Patch JBoss now to prevent SamSam ransomware attacks

Patch JBoss now to head off SamSam ransomware attacks
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Cisco Talos has identified millions of vulnerable JBoss servers that can potentially be infected with SamSam ransomware

Cisco Talos researchers say that 3.2 million servers have a JBoss vulnerability that could potentially be exploited by SamSam ransomware. Even more worrying, the researchers found 2,100 backdoors across 1,600 servers that are "already compromised and potentially waiting for a ransomware payload," Cisco Talos wrote.

Attackers used a JBoss-specific exploit called JexBoss -- a Jboss verification and exploitation tool -- to compromise vulnerable servers, then install webshells and backdoors for remote access. Cisco Talos researchers found that compromised JBoss servers typically have more than one webshell installed, suggesting that the systems have been repeatedly compromised by different actors.  The list of webshells include mela, shellinvoker, jbossinvoker, zecmd, cmd, genesis, sh3ll, and jbot.

"Given the severity of this problem, a compromised host should be taken down immediately as this host could be abused in a number of ways," Cisco Talos wrote in a bulletin. This would prevent attackers from accessing the server remotely.

Review the contents of a server's jobs status page for anything suspicious. If webshells are found, the first step is to remove external access to the server, Cisco Talos said. While the ideal scenario would be to re-image the system and install the latest versions of all the software, some organizations will be unable to rebuild from the ground up.

"The next best option would be to restore from a backup prior to the compromise and then upgrade the server to a non-vulnerable version before returning it to production," Cisco Talos said.

Red Hat's middleware software lets enterprises automate business processes as well as create and integrate applications, data, and devices. The vulnerability is more than six years old and Red Hat patched the flaw back in 2010. Red Hat renamed the JBoss Application Server as WildFly back in 2014. Unfortunately, quite a number of organizations still use older versions of JBoss, 4.x and 5.x, and they haven't applied the original patch -- which made it possible for attackers to compromise so many of these servers in the first place.

K-12 affected

Many of the infected systems were running Follett's Destiny library-management software, commonly used by schools and other educational institutions. Follett warned customers that a number of servers have been infected with backdoors, although it did not reveal how the software had been exploited. Follett's patch addresses the problem for systems running Destiny versions 9.0 to 13.5.

"Based on our internal systems security monitoring and protocol, Follett identified the issue and immediately took actions to address and close the vulnerability on behalf of our customers," Follett said in a statement.

Follett's technical support team has been contacting customers who have been infected to urge them to update. Government and aviation companies are among those affected by this vulnerability, Cisco said.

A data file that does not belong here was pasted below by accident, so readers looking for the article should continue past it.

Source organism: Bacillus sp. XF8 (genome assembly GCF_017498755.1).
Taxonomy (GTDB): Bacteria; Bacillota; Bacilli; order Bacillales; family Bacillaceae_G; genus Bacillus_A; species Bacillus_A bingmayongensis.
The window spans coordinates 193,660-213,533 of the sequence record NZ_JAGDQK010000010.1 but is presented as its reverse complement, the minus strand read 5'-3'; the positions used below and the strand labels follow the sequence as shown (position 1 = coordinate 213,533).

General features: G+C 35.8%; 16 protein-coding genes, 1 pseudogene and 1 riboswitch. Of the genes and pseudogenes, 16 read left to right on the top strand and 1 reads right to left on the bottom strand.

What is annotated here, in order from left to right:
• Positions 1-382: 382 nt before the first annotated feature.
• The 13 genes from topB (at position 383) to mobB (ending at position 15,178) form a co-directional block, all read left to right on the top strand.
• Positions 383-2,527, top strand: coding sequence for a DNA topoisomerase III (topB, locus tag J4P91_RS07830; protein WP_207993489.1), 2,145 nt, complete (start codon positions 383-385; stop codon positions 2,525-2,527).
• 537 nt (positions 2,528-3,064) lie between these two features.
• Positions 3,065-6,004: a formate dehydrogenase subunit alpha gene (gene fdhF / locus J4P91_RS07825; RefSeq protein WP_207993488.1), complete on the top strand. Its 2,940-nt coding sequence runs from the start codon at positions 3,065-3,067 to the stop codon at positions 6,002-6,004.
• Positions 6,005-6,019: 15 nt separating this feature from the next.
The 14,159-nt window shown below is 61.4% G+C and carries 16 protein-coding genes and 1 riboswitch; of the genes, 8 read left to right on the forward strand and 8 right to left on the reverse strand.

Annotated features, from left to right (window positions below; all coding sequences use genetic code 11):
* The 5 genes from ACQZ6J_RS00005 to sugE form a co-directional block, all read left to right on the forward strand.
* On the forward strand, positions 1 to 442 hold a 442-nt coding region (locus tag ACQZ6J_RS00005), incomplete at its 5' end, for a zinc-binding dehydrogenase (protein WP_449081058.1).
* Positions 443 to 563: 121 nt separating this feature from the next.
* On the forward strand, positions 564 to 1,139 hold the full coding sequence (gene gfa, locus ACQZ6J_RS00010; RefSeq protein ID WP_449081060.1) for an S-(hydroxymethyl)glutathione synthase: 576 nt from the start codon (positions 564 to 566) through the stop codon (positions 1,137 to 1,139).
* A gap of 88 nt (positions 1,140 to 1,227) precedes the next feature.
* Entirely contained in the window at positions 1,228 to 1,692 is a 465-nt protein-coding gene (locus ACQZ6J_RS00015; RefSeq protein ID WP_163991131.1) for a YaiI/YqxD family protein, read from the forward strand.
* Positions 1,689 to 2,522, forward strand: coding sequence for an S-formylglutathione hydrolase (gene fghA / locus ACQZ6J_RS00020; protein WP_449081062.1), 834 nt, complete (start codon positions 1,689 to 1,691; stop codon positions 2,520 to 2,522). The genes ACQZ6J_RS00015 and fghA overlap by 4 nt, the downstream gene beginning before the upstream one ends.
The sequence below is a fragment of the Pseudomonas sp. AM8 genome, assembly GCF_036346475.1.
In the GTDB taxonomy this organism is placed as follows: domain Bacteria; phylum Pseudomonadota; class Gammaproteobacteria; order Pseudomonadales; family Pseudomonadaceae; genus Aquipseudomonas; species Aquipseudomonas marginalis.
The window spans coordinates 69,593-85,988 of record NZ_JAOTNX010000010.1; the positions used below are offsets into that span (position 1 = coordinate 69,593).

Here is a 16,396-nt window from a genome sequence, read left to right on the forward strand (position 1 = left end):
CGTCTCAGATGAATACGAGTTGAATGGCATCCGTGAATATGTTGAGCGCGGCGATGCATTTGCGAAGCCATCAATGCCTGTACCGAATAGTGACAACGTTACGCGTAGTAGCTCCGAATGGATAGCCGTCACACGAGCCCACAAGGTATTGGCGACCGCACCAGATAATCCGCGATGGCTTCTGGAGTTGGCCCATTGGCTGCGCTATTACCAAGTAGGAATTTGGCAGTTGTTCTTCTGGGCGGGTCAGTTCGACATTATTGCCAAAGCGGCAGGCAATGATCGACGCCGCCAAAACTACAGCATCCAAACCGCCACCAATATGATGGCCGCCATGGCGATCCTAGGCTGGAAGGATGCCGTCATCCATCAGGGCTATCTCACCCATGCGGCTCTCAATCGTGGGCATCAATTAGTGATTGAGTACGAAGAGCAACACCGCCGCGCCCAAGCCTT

Ransomware attacks are evolving

Ransomware attackers are no longer limited to drive-by downloads, users inadvertently clicking on the wrong link, or people tricked into opening a file booby-trapped with macros. SamSam ransomware was recently updated to get a foothold in the organization by exploiting known server vulnerabilities.

The fact that SamSam targets servers makes it easier for the ransomware to cripple an organization, as the data on the servers are mission-critical. This isn't merely targeting a user or data files stored on a fileshare. If the server is locked by ransomware, chances are mission-critical applications are affected.

Newer methods are evolving. A few weeks ago, a ransomware variant called Surprise appeared to be targeting machines with TeamViewer remote control software installed. The Surprise attackers used stolen credentials to open TeamViewer connections to the target machine. Once connected, the attackers uploaded and executed the ransomware. The attackers likely obtained the account credentials from a password leak or dump, and they tried to see if any had been reused with the remote control software, TeamViewer said in a statement. Once logged in with the victim's credentials, the attackers can access all assigned devices in order to install malware or ransomware.

"As TeamViewer is a widely spread software, many online criminals attempt to log on with the data of compromised accounts in order to find out whether there is a corresponding TeamViewer account with the same credentials," the company said.

While SamSam ransomware is the most immediate threat targeting JBoss servers, it isn't the only attack to worry about. Nothing is preventing attackers from using a compromised server to launch distributed denial-of-service attacks or consume resources to mine bitcoins, for example.

The consistent message is the importance of patching software regularly and on time. Patching is critical but frequently neglected -- both by organizations and by software vendors. Ransomware and other attacks are showing that not patching can have a devastating impact on an organization.

"Once the actor controls the server, they can do anything they want, including loading more tools," Cisco Talos wrote. "A compromised Web server could be used to pivot and move laterally within an internal network."

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